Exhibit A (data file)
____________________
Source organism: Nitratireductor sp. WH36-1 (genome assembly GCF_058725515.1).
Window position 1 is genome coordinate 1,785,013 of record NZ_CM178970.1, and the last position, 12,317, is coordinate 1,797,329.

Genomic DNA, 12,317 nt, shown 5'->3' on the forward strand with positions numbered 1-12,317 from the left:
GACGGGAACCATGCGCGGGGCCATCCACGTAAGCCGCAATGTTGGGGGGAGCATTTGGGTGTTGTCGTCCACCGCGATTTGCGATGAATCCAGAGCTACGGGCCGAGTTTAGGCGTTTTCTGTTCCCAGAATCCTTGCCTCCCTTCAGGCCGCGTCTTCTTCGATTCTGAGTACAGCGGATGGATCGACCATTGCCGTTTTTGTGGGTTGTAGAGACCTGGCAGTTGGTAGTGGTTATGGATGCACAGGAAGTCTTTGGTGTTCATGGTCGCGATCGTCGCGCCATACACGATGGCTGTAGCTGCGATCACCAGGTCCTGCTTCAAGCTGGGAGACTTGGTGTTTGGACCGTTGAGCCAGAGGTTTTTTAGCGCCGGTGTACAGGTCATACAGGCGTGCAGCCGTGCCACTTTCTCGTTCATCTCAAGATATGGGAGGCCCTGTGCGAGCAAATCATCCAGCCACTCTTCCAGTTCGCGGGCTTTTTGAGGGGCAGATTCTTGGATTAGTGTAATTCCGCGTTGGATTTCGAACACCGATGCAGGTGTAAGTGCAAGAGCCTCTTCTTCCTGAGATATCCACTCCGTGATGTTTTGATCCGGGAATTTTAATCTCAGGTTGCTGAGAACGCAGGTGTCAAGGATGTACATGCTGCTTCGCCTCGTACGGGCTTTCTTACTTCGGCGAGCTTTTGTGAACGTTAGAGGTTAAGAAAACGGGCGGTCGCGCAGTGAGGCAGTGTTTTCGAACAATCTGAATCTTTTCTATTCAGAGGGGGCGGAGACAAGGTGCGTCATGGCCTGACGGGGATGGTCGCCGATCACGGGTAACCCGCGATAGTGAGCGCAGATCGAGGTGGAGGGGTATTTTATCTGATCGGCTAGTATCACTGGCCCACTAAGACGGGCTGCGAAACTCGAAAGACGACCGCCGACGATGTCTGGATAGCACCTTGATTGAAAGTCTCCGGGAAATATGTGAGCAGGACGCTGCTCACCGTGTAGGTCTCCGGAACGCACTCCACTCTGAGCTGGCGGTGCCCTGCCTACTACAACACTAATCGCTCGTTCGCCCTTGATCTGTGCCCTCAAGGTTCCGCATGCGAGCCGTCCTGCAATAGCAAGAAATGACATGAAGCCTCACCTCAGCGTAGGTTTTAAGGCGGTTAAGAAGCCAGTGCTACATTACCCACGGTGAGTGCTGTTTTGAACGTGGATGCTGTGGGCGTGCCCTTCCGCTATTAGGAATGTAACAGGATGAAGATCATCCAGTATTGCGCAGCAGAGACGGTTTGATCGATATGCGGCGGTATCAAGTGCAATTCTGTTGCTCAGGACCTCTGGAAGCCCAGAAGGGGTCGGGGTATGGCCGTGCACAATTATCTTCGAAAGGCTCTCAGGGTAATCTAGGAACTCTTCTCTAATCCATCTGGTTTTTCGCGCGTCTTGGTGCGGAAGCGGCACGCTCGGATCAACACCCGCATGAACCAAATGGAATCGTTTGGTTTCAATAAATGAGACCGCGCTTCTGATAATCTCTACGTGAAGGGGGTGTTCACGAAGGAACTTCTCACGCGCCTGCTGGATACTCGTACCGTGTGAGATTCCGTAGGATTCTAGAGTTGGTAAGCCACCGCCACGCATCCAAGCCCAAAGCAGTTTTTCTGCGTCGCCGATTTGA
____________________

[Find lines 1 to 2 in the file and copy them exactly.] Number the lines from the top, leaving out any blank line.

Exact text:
Source organism: Nitratireductor sp. WH36-1 (genome assembly GCF_058725515.1).
Window position 1 is genome coordinate 1,785,013 of record NZ_CM178970.1, and the last position, 12,317, is coordinate 1,797,329.